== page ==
Writing his letter under the heading ‘There is light at the end of the load-shedding tunnel’, Ramaphosa acknowledges that a stable and reliable supply of electricity is “a necessary condition for economic growth”.

“That is why we are focused on achieving energy security as one of our foremost priorities.”

He acknowledges that it is difficult to imagine a future without load-shedding, but insists that the steps being taking will “ensure that we get there”, including steps to reduce the country’s reliance on a “single utility for power”.

A joint task team, comprising all relevant government departments and the private sector, is working, Ramaphosa reports, to accelerate investments in new distributed generation projects in line with a recent market reform allowing sub-100 MW projects to proceed without a licence.

“There is a pipeline of 58 projects under development with a combined capacity of 4 500 MW, many of which will commence construction this year.

“The task team is working to speed up environmental authorisation and other approvals,” he writes, without making direct reference to the registration red tape at the regulator that is reportedly holding up many of these projects.

The Renewable Energy Independent Power Producer Procurement Programme, which stalled in 2015, has also been restarted, he states, noting that 2 205 MW have been introduced following the much-delayed Bid Window 4 and a further 5 200 MW of solar and wind power is being procured through Bid Windows 5 and 6.

“This additional generation capacity is due to connect to the grid from late 2023,” the President states, adding that the Integrated Resource Plan of 2019 also provides for a further 3 000 MW of gas-to-power and 500 MW of battery storage to be procured from independent power producers.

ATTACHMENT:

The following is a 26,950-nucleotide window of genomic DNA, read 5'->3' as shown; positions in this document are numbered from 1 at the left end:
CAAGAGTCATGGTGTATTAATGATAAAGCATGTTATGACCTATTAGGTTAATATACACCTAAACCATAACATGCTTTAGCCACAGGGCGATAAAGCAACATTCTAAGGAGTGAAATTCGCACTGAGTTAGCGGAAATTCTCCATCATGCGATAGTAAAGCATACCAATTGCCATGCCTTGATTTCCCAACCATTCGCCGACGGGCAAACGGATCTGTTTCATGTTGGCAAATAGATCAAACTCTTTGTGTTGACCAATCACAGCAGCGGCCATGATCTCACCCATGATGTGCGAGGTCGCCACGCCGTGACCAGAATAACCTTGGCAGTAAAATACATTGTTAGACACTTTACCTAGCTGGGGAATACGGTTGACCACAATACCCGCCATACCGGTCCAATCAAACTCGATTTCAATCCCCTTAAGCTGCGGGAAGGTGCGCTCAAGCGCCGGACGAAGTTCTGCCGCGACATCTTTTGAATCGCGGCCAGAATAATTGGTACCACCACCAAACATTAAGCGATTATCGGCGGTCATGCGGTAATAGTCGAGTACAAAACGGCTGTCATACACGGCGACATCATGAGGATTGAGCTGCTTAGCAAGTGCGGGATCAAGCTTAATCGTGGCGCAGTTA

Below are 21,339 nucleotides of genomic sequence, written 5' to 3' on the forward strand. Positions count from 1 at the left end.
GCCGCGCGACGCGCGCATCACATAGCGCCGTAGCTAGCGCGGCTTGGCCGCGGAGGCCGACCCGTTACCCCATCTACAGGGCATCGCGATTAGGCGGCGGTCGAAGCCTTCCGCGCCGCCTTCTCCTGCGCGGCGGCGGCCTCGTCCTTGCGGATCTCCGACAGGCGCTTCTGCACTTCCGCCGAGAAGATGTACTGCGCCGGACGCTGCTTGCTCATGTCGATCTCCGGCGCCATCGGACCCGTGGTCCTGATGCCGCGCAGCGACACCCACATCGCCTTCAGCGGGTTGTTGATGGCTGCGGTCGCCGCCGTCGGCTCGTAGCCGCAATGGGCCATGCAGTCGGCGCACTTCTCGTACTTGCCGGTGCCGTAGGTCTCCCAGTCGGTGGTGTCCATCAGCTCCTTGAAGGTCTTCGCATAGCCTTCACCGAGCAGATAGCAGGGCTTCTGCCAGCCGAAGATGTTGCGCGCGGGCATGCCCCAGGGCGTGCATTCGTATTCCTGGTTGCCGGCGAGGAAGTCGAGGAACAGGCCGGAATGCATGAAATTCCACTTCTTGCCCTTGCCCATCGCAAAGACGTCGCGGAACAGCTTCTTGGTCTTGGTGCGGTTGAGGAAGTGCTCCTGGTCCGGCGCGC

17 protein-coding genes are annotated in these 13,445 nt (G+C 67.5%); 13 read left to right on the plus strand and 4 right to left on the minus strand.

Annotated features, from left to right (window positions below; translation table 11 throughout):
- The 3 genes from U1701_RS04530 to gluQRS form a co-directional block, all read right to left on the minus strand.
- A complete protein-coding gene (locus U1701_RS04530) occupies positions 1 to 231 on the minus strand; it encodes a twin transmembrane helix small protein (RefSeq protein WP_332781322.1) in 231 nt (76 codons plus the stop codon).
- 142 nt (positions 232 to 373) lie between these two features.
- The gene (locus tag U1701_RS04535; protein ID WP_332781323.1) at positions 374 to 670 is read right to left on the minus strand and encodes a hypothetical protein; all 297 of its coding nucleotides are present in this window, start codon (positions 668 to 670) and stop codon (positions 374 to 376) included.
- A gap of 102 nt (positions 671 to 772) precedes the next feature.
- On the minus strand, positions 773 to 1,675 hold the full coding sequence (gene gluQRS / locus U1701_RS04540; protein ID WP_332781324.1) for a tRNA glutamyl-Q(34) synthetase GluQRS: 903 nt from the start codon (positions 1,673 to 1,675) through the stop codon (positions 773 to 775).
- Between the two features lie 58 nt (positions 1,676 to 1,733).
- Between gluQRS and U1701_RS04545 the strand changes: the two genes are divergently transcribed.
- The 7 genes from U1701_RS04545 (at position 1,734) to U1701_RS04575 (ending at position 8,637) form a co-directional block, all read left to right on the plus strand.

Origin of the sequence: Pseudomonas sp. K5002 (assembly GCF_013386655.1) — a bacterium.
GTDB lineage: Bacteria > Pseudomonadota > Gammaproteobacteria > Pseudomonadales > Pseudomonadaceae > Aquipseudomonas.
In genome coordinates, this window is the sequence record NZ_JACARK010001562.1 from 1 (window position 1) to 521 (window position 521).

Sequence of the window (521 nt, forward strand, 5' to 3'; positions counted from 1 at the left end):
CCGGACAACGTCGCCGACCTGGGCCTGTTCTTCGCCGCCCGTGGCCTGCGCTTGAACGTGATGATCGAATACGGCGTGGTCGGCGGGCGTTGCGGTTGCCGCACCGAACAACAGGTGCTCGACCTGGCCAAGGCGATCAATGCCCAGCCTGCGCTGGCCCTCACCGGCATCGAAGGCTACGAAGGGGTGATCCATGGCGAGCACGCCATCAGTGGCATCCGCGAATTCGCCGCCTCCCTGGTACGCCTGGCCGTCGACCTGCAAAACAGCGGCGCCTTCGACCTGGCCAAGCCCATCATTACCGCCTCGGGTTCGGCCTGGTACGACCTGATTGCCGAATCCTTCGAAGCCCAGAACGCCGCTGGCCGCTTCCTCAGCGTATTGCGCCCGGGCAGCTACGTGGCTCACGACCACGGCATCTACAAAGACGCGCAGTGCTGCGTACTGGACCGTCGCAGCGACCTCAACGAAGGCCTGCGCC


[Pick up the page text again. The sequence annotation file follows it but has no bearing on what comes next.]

The further diversification of generation source will also be supported, he claims, by the reforms outlined in the draft Electricity Regulation Amendment Bill, which was Gazetted for public comment in February.

“The Bill provides for the establishment of an independent transmission and system operator.

“This means that while the national grid will remain owned and controlled by the State, there will be competition among multiple generators selling power to distributors and customers.

“The introduction of a competitive electricity market will unleash new investment in generation capacity and will be a key driver of economic growth.”

Ramaphosa argued that this reform process had already started with the establishment of a separate transmission subsidiary at Eskom in December and with the prospect of full unbundling by December 2022.

“For its part, Eskom is forging ahead with its maintenance programme and with correcting design defects in its plants at Medupi and Kusile.

“It is also decommissioning old power stations that have reached the end of their design life and repurposing others to use cleaner energy sources.

“Eskom is also bringing in additional skills to assist with maintenance, including former employees and experienced plant managers,” he reports, while urging the public to support “the many hardworking employees of Eskom”, who are doing their “best to keep our ageing plants running and supply the electricity the country needs”.